Hubby had been able to get an earlyish flight to Phoenix. He left at 5:30. Called me at 8:30 that night. I supported him as best I could. Funeral the next day, Friday. Family members flying back and forth between Detroit and Phoenix, tending to the living as they prepare to say goodbye to the passed and the passing.
The rain washed away the helplessness, the sorrow.
I took the tomatoes inside, then sat in my spot on the sofa. Oakley, sleepy from an afternoon at day care, snuggled his tush against my hip. I rubbed his ears. We don’t need words to talk. I read some poems. I watched some mindless filler on TV, too, until bed time.
Hubby arrived about three a.m. I heard his footsteps and the soft scrape of the chair across the kitchen tiles, and went back to sleep.
Many hours later, we talked of his travel experiences, seeing his family, and the service. We talked, too, about the need to get our estate planned and our advance directives down in ink. Neither of us want heroic measures. Personally, I want to include a clause that will warn anyone thinking of putting me on life support that if they do, I will haunt them to the end of days.
And while I don’t know how my funeral will go beyond hoping that people will say kind things about me, I do know that I want the memorial to conclude with a reading of Let Evening Come by Jane Kenyon, followed by a pause, and then for the very last thing, Spring by John Denver. (A live performance would be cool, but it’s up on YouTube if that doesn’t work out.)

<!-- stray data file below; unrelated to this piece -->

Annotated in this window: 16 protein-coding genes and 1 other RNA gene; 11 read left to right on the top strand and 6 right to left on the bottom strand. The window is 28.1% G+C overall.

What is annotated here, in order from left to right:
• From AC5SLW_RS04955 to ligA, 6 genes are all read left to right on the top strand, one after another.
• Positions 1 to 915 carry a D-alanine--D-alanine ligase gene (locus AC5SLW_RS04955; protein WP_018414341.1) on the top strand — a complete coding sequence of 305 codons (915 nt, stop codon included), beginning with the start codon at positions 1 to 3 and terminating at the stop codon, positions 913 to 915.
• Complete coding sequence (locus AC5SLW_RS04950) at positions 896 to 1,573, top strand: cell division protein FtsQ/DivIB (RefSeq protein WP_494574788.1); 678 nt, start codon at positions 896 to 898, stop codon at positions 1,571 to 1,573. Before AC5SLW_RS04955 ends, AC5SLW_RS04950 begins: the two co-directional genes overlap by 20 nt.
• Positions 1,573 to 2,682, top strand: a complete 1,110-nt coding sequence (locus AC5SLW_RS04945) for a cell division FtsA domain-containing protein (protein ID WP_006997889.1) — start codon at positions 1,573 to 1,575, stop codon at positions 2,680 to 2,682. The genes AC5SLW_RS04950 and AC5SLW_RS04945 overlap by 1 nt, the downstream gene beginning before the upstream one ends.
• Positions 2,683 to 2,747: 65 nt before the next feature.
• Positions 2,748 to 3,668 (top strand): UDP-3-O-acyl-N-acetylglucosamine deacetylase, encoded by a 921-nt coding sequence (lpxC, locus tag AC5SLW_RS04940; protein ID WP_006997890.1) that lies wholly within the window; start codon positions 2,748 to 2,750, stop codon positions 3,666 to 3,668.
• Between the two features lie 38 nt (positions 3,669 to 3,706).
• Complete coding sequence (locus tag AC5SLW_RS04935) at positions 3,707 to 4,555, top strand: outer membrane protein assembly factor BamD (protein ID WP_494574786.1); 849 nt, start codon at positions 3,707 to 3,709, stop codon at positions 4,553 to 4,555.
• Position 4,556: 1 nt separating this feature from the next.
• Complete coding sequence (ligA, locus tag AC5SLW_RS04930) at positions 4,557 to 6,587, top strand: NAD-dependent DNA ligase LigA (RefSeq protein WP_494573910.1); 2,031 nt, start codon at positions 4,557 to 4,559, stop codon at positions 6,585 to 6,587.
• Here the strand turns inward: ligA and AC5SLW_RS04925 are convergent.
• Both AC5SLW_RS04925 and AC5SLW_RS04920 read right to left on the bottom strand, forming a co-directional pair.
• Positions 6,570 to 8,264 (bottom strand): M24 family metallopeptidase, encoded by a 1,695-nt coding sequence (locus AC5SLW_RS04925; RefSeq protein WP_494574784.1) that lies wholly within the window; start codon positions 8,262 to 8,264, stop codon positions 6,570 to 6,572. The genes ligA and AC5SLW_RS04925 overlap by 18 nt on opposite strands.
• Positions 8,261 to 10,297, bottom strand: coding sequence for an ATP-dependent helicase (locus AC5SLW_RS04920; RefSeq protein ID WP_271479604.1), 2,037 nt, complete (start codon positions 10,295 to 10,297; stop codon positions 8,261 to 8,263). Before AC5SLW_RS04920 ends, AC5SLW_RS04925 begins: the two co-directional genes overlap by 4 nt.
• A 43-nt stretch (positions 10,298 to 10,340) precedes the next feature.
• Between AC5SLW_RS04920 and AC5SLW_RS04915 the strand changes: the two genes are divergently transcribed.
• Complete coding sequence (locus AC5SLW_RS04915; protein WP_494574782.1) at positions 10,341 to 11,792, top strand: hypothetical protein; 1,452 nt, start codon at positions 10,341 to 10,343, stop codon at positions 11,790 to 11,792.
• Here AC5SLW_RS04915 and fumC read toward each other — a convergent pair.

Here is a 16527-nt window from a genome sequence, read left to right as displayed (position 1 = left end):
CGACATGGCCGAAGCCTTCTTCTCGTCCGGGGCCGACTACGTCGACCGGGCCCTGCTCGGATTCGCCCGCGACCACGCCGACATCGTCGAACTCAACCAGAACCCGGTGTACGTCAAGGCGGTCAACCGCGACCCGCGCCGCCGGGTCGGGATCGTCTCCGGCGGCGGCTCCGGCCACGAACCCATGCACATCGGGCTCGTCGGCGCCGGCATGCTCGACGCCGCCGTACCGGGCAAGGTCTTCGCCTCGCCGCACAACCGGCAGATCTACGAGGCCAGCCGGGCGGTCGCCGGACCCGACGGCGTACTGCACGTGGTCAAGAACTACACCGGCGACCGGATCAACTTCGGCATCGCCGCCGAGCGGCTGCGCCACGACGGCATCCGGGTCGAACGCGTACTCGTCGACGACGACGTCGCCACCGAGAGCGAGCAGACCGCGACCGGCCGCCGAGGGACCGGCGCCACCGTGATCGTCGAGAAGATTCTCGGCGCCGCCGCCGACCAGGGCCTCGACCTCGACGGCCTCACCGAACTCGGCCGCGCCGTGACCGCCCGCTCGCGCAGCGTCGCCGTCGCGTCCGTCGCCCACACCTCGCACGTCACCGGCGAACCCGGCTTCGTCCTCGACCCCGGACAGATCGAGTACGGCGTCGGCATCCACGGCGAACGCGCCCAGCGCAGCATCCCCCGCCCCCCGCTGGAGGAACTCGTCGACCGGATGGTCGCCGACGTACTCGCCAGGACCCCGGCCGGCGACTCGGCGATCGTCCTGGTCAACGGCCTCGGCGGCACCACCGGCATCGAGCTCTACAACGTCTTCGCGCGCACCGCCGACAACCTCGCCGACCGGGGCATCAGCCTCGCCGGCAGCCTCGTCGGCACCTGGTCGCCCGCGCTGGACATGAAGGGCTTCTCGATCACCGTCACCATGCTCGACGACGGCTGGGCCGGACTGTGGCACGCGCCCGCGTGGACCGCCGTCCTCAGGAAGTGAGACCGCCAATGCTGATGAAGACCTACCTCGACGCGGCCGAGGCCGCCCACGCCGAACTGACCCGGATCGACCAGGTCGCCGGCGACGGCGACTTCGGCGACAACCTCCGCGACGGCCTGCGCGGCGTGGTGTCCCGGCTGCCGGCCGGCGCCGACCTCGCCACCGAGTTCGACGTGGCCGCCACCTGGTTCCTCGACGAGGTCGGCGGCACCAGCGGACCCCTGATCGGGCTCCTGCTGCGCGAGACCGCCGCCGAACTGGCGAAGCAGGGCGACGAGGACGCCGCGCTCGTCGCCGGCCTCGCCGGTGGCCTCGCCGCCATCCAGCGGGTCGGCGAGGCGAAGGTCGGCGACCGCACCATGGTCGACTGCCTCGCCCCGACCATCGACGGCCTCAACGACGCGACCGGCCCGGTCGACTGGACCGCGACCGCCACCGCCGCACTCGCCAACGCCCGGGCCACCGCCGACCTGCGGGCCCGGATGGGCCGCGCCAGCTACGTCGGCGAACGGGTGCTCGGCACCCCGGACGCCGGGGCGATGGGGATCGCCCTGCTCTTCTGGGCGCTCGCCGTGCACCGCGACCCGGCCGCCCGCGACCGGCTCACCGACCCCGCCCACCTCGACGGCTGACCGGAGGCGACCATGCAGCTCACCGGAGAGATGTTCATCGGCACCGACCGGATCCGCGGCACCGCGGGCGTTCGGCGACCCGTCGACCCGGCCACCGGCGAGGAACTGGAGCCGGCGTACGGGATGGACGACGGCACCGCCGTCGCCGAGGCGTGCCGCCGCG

I hope that’s many years off, though. Our immediate tasks are to tend to his brother in law, support his sister when that time comes, and go about the present and all there is there, letting the seasons cycle as they will.
In the meantime, I’ll let the rains of autumn wash me clean.
Since the last missive, colorful and interesting opportunities for personal growth took over the days. I just haven’t been able to write anything coherent here in WordPress Land. However, this wave of experiences abates, and I hope to hang out on a regular schedule again.